antisemitism,  Media

Slow Clap for the BBC

The Simon Wiesanthal Centre recently placed the BBC third in its annual list of the “Global Antisemitism Top Ten”. Iran and Hamas are no doubt  relieved to have maintained their top ranking. Many may find this decision baffling and provocative. Marvin Hier of the Wiesanthal Centre says that they anticipated the reaction and that their decision came after months of intense debate and discussion.

“We believe the BBC has been guilty of several incidences of antisemitism during the past year,” he said.

“People might assume we would put neo-Nazi groups on our list,” Hier told the paper, “but the BBC is there because when a globally recognized organization allows antisemitism to creep into its reporting, it makes it all the more insidious and dangerous.”

One recent incident alone is enough to place the BBC under intense scrutiny : its reporting of the antisemitic attack on a group of Jewish youth celebrating Hannukah at Oxford Street on 29 November 2021. The Jewish youths were singing, dancing and minding their own business when anti-semitic thugs turned upon them.  They spat, threw their shoes and raised Nazi salutes as the youths were driven away in a bus.

The BBC reports on the incident however mentioned that someone inside the bus had uttered an anti-muslim slur (in English) and set off a whole new firestorm. The reports categorically  stated ‘Some racial slurs about Muslims can also be heard from inside the bus’ (this has been stealth edited to “A slur”). Note also how the anti-semitic abuse is alleged or apparent but the antimuslim slur – the subject of so much controversy! – is incontrovertible. The effect of this claim seemed to be to exculpate the attackers and imply the attack was provoked in some fashion.The video which was available to the public had some audio which when scrutinised by Hebrew language speakers from the community contained no such slur. The Jewish group is adamant that no one inside the bus uttered such words. The BBC however doubled down several times, claiming its own (Hebrew) language experts detected the slur. Why Hebrew language experts were consulted to determine a slur spoken in English is a mystery fathomable only to the BBC.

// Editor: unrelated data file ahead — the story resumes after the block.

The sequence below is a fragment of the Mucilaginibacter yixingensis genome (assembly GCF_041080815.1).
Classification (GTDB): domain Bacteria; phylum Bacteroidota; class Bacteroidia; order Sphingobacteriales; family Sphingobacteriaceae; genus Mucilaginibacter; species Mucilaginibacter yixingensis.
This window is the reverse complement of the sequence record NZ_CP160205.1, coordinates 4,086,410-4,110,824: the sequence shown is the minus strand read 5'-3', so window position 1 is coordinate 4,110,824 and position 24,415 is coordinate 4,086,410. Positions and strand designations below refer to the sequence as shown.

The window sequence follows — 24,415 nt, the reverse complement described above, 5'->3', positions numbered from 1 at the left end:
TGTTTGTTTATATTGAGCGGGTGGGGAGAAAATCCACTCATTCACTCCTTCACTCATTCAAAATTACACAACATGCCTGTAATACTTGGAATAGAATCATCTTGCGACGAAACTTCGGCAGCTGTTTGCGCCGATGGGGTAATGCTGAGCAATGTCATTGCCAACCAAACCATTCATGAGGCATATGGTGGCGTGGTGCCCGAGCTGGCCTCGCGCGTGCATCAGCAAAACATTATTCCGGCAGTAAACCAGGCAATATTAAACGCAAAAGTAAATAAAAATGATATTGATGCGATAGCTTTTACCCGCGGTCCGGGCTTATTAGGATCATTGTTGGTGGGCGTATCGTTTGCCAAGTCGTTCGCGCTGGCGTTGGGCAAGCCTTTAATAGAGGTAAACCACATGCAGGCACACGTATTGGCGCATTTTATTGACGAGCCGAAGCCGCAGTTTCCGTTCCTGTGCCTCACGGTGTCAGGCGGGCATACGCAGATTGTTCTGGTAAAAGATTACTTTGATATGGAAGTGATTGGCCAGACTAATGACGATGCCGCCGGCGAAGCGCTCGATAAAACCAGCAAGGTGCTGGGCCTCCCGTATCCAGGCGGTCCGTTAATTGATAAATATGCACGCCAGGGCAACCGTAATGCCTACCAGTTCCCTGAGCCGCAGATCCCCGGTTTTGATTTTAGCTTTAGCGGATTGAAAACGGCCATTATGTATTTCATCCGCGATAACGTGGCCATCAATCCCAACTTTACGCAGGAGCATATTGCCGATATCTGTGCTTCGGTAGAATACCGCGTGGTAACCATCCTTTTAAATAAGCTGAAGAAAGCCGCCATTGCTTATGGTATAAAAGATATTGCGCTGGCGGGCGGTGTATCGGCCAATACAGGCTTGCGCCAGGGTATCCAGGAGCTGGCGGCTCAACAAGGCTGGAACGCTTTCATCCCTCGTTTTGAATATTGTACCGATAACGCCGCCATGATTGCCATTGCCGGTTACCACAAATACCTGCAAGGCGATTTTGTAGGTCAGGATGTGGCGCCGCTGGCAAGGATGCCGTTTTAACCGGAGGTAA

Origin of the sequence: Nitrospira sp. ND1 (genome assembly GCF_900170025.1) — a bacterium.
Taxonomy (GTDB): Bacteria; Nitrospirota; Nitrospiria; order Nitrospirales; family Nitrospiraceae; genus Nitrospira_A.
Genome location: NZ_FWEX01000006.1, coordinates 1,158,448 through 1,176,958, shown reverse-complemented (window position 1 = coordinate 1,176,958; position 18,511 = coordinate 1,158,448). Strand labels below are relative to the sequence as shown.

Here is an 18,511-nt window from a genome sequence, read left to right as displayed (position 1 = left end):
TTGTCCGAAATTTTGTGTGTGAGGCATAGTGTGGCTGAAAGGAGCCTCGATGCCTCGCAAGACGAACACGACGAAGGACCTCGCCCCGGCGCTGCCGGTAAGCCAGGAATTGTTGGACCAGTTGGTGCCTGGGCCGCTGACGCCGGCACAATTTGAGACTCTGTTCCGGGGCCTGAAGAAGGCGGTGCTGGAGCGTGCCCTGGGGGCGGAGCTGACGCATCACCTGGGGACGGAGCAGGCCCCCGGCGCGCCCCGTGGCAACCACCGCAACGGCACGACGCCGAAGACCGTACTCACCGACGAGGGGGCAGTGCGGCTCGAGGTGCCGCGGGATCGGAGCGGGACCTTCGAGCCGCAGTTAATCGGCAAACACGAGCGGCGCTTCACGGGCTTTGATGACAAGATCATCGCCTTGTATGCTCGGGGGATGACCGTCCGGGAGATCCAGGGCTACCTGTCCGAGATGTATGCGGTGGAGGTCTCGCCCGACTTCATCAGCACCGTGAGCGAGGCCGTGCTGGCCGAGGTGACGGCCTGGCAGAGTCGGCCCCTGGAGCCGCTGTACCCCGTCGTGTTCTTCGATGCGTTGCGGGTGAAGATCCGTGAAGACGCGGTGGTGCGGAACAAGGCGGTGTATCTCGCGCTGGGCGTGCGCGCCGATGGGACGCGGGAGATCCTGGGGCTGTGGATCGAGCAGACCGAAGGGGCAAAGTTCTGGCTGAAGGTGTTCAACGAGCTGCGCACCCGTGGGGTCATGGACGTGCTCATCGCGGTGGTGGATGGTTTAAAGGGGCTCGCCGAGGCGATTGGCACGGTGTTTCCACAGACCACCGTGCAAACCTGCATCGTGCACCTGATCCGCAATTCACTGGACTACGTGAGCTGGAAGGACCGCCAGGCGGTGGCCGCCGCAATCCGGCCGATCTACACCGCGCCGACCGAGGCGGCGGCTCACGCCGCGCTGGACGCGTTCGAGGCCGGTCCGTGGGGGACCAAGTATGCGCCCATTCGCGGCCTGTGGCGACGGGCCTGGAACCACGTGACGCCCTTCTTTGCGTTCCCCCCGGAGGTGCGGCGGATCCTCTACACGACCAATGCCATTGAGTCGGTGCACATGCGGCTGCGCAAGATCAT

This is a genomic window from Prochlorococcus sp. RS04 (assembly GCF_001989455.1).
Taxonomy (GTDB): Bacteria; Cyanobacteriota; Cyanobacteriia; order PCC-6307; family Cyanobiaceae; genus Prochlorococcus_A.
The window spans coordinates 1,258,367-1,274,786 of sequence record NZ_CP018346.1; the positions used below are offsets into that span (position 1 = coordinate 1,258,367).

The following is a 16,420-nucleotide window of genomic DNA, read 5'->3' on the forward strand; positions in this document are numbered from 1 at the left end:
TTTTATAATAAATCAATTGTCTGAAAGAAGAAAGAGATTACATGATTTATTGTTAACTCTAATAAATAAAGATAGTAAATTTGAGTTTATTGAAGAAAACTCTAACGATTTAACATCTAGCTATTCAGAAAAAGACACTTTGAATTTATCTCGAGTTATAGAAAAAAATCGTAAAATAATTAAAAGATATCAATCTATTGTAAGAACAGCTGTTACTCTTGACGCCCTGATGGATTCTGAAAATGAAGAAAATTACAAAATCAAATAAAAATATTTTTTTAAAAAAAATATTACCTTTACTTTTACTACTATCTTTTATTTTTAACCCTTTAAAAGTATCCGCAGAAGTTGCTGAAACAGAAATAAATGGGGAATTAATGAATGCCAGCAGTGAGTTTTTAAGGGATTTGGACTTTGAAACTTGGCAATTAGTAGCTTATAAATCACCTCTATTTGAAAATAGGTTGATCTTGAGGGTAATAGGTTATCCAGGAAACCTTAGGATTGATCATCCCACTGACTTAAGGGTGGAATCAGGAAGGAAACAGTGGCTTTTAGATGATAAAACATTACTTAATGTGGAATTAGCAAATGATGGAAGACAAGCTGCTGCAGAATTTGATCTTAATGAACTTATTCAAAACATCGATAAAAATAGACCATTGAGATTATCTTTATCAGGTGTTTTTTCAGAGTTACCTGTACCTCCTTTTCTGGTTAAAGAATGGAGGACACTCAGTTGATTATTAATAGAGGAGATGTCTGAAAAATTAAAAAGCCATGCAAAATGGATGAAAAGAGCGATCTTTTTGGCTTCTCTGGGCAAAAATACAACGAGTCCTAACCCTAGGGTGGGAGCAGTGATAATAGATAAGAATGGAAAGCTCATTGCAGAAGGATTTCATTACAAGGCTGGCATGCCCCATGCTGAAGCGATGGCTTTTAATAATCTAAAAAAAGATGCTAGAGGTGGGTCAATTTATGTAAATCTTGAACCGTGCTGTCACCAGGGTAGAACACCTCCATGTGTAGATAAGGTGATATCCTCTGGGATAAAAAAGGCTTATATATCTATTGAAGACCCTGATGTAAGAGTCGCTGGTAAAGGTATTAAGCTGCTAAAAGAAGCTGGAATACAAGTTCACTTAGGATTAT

In the audio someone is heard saying in apparent Hebrew: “Tikra lemishehu, ze dachuf” – “Call someone, it’s urgent”. It is understood the BBC took this to be someone shouting in English: “Dirty Muslims”.

Former BBC chairman Lord Michael Grade has urged the corporation to prove its claim or apologise. The Chief Rabbi Ephraim Mirvis has written privately to Tim Davie, director-general of the BBC, to express his concerns. An FOI request to the BBC to release evidence for this astonishing claim was rejected.

The BBC made a very serious and libellous claim and it beggars belief that it cannot release evidence to shut up its critics. That this isnt more of a political scandal is astonishing.

Edited to add : Two independent studies commissioned by  Jewish community  organisations have found that the audio definitely contains no slurs and the BBC has traduced the victims of a hate crime. The Board of Deputies is meeting with the Director General of the BBC in the new year and we will see how this matter is resolved.